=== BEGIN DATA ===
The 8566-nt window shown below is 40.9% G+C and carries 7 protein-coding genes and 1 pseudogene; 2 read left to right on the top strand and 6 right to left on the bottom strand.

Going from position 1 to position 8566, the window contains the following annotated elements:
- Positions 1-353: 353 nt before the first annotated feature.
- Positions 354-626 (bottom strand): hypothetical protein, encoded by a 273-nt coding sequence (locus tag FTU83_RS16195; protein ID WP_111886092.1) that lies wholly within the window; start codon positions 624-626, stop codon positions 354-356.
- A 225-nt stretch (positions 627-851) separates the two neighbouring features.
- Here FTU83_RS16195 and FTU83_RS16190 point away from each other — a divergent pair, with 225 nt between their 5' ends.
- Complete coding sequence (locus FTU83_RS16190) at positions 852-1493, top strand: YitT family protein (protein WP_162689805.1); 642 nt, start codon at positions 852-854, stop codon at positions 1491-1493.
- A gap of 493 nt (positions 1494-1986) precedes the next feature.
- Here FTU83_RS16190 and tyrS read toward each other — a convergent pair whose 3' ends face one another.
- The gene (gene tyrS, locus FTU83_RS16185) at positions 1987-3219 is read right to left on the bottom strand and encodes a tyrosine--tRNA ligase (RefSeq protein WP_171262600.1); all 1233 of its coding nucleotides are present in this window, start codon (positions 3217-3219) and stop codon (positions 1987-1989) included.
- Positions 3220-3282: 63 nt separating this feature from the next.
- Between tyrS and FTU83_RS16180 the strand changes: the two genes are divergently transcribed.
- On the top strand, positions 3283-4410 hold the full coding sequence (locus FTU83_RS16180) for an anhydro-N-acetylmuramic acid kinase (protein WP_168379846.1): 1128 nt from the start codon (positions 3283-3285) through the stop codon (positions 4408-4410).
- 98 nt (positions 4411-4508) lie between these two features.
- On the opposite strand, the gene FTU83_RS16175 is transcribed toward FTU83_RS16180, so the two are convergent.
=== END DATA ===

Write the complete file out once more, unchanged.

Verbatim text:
The 8566-nt window shown below is 40.9% G+C and carries 7 protein-coding genes and 1 pseudogene; 2 read left to right on the top strand and 6 right to left on the bottom strand.

Going from position 1 to position 8566, the window contains the following annotated elements:
- Positions 1-353: 353 nt before the first annotated feature.
- Positions 354-626 (bottom strand): hypothetical protein, encoded by a 273-nt coding sequence (locus tag FTU83_RS16195; protein ID WP_111886092.1) that lies wholly within the window; start codon positions 624-626, stop codon positions 354-356.
- A 225-nt stretch (positions 627-851) separates the two neighbouring features.
- Here FTU83_RS16195 and FTU83_RS16190 point away from each other — a divergent pair, with 225 nt between their 5' ends.
- Complete coding sequence (locus FTU83_RS16190) at positions 852-1493, top strand: YitT family protein (protein WP_162689805.1); 642 nt, start codon at positions 852-854, stop codon at positions 1491-1493.
- A gap of 493 nt (positions 1494-1986) precedes the next feature.
- Here FTU83_RS16190 and tyrS read toward each other — a convergent pair whose 3' ends face one another.
- The gene (gene tyrS, locus FTU83_RS16185) at positions 1987-3219 is read right to left on the bottom strand and encodes a tyrosine--tRNA ligase (RefSeq protein WP_171262600.1); all 1233 of its coding nucleotides are present in this window, start codon (positions 3217-3219) and stop codon (positions 1987-1989) included.
- Positions 3220-3282: 63 nt separating this feature from the next.
- Between tyrS and FTU83_RS16180 the strand changes: the two genes are divergently transcribed.
- On the top strand, positions 3283-4410 hold the full coding sequence (locus FTU83_RS16180) for an anhydro-N-acetylmuramic acid kinase (protein WP_168379846.1): 1128 nt from the start codon (positions 3283-3285) through the stop codon (positions 4408-4410).
- 98 nt (positions 4411-4508) lie between these two features.
- On the opposite strand, the gene FTU83_RS16175 is transcribed toward FTU83_RS16180, so the two are convergent.